The history of the Long Island Iced Tea is just as hard to come to a consensus on. It is safe to say that no-one knows for sure who, when, where or how Long Island Ice Tea was invented.  “Some say it was during the 50’s by proper Long Island house wives mixing a little from each bottle in the liquor cabinet. Since the result looked like ice tea, that’s what everyone thought they were drinking.”[1] Anyone could have been doing the same thing all around the world and just not called it a Long Island Iced Tea, think about how people mix sodas at the drinking fountains today.

“Others claim it was created during prohibition when bartenders were trying to disguise alcoholic drinks to avoid the law.”[2] This apparently was a common practice at the time and since ingenuity knows no bounds I wouldn’t be at all surprised if that is indeed how this drink came to be. Although the generally accepted story is that it was invented in 1972 by a bartender at the Oak Beach Inn in the Hamptons named Robert “Rosebud” Butt. If you go the Long Island Iced Tea website you can see that they have the following claim made by “Rosebud” himself:

“ The world famous Long Island Iced Tea was first invented in  1972 by me, Robert Butt, while I was tending bar at the infamous Oak Beach Inn.  Nicknamed “Rosebud” by OBI owner Bob Matherson, I participated in a Cocktail creating contest.  Triple Sec had to be included, and the bottles started flying.  My concoction was an immediate hit and quickly became the house drink at the OBI.  By the mid-1970’s, every bar on LI was serving up this innocent looking cocktail, and by the 1980’s it was known the world over.  Though it looks like the Iced Tea your Mom serves on a summer day, it is actually a combination of 5 different alcohols, with a splash of Coke.  Mention Long Island Iced Tea at a party, and almost everyone has a story to tell….”[3]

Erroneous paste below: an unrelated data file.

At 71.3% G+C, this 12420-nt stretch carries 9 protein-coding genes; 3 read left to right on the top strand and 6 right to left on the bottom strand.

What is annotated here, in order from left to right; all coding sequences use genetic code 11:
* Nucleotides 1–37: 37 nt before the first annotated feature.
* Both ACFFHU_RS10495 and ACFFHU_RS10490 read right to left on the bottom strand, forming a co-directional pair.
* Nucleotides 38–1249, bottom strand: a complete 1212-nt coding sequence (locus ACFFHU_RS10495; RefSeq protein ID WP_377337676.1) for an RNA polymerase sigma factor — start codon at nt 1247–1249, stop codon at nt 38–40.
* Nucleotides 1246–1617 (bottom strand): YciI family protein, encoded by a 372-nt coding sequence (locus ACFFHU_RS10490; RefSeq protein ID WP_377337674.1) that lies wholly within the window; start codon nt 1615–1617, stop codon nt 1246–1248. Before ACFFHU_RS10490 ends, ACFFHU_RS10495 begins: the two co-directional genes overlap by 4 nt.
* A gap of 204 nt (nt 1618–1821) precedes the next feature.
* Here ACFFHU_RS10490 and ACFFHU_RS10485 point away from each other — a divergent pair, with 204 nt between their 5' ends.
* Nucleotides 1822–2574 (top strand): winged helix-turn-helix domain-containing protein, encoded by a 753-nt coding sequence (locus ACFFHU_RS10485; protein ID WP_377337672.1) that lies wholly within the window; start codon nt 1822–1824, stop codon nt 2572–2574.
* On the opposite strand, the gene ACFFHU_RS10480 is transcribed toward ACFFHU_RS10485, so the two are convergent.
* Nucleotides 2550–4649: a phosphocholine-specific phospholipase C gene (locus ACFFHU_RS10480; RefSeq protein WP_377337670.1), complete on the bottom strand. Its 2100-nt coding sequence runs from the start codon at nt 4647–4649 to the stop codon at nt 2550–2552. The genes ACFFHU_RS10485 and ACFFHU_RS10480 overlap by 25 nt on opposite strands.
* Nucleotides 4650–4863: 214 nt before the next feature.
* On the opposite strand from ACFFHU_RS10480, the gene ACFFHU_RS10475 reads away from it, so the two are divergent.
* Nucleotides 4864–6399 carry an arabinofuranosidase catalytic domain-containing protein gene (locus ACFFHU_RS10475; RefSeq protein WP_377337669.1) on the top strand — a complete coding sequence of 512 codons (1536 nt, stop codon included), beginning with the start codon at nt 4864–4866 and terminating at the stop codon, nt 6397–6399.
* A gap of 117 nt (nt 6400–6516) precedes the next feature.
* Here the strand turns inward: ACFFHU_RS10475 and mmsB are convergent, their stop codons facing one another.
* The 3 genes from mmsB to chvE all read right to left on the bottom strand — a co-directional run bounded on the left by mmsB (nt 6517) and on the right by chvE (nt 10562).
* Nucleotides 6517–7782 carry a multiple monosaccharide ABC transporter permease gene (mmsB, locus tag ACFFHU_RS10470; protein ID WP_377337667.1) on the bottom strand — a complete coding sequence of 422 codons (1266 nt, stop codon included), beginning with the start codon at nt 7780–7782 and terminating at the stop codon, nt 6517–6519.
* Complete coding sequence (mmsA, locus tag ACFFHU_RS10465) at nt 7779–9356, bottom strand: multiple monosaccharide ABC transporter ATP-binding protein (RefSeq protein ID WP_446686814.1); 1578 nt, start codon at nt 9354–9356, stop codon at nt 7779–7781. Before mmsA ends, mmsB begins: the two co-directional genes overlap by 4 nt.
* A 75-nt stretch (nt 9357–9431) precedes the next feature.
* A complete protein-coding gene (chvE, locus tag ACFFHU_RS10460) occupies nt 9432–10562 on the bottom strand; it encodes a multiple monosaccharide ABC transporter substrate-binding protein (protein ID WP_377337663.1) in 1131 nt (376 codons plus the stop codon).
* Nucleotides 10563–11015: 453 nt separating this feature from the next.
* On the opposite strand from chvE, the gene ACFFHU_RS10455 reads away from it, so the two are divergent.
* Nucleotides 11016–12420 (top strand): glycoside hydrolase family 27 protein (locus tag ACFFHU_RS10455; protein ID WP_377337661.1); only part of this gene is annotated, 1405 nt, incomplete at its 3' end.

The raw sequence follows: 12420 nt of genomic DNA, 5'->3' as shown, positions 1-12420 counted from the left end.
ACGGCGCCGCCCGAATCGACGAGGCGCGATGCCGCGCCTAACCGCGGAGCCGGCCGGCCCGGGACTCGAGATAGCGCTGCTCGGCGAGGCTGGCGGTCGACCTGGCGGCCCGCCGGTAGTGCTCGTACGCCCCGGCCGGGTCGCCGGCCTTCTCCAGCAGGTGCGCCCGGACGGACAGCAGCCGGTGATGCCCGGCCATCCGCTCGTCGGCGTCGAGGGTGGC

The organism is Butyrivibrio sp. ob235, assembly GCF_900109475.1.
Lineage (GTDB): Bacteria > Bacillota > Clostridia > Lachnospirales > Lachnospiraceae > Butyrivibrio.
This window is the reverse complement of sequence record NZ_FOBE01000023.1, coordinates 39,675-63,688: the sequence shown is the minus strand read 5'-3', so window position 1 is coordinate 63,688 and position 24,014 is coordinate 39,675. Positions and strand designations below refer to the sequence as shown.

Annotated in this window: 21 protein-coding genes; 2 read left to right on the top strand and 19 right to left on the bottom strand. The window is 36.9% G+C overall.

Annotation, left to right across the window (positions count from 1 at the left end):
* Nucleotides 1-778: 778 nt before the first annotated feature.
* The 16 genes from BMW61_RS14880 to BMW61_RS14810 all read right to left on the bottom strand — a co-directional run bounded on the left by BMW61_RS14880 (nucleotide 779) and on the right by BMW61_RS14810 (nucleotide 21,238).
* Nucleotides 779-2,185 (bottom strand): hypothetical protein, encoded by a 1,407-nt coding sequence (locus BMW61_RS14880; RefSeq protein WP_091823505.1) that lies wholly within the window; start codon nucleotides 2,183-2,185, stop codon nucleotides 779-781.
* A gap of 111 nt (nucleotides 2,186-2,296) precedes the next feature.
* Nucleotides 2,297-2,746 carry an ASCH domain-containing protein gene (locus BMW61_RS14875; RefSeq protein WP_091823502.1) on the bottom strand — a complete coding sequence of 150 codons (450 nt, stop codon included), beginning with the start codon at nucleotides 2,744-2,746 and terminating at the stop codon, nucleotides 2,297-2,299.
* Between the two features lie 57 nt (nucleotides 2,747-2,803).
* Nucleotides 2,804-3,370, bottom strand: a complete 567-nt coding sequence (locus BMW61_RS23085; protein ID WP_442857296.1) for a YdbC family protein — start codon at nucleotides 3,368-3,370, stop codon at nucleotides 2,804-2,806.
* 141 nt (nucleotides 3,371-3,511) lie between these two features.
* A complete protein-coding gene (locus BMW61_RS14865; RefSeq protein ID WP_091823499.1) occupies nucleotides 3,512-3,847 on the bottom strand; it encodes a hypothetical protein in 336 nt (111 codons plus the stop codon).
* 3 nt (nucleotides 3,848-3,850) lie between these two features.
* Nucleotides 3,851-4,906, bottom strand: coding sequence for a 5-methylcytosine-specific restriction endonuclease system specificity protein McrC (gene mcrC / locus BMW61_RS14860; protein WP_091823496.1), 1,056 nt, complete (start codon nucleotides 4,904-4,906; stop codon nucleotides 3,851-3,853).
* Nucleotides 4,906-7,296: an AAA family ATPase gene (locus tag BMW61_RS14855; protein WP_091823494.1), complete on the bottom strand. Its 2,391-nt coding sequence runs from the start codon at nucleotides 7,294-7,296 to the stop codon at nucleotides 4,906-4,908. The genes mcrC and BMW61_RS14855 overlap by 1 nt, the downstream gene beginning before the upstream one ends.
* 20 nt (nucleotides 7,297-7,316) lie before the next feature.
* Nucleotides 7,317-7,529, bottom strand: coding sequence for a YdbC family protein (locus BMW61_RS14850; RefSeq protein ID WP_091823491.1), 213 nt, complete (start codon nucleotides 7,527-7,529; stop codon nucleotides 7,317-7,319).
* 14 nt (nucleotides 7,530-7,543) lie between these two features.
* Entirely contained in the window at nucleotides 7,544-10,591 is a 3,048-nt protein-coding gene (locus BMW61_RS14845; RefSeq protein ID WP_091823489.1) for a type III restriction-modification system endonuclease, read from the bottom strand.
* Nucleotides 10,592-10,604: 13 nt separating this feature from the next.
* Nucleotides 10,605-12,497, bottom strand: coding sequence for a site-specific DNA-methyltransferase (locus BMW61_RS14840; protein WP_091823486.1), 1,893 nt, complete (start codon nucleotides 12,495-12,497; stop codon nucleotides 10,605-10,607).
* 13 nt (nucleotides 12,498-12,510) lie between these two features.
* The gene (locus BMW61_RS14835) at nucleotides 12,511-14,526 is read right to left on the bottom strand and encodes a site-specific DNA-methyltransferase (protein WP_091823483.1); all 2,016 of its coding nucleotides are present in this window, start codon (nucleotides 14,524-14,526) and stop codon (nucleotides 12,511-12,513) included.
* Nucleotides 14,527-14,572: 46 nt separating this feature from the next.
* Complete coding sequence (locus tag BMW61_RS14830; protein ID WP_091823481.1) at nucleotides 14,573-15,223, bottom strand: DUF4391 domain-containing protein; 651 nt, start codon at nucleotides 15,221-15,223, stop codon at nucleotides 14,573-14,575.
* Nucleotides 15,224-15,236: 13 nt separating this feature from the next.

The Oak Beach Inn was bought in 1969 by Robert Matherson. What was then a waterfront barrier island restaurant he converted it into an enormously popular and controversial nightclub. He later opened four more OBI night clubs and named them according to their geographic location. “The OBI North was in Smithtown, the OBI East near the Shinnecock Canal en route to The Hamptons, and two OBI West locations in Island Park, New York.”[4] All five clubs were located on Long Island and were wildly successful for many years, bringing folks in from all over Long Island, New York City, Westchester, southern Connecticut and New Jersey. “One of the OBI West locations burned down after only a couple of years of packing in thousands on the weekends. Arson involving organized crime figures referred to in the movie “Goodfellas” was alleged but never substantiated.”4 Over the years, the OBI was involved in many disputes with the local community over issues such as noise, parking and traffic. Finally, in 1999, Matherson sold the property and moved to Key West, Florida to open a new club of the same name. The original property was torn down in 2003.

                Whoever created the Long Island Iced tea is lost to history and we may honestly never know who deserves credit for this fantastic beverage that makes the best aspects of 5 different distilled spirits and brings them into harmony. The whole idea behind tea in the first place was to bring balance and harmony to one self’s.  The one thing that can be said with 100% confidence is that no version of a Long Island Iced Tea is made with actual tea. You could say that this beverage embodies the soul of tea while packing a punch that will put most people down for the count as easy as one, two, three.

Works Cited

“Casa Coctel.” Casa Coctel. Web. 15 May 2012. <http://www.casacoctel.com/index.php?option=com_content&gt;.

“Home.” Home. Web. 15 May 2012. <http://www.liicetea.com/&gt;.

“How To Make a Long Island Iced Tea.” YouTube. YouTube, 07 Feb. 2008. Web. 15 May 2012. <http://www.youtube.com/watch?v=BawlBaz5Yjo&gt;.

“Long Island Ice Tea.” Long Island Ice Tea. Web. 15 May 2012. <http://www.loving-long-island.com/long-island-ice-tea.html&gt;.

“LONG ISLAND ICED TEA (highball Glass ).” IBA: Long Island Iced Tea. Web. 15 May 2012. <http://web.archive.org/web/20091016071512/http://www.iba-world.org/english/cocktails/longislandtea.php&gt;.

“Long Island Iced Tea.” The Webtender Wiki -. Web. 15 May 2012. <http://wiki.webtender.com/wiki/Long_Island_Iced_Tea&gt;.

[1] Loving-Long_ Island

[2] Casa Coctel.”

[3] Long Island Iced Tea

[4] Wiki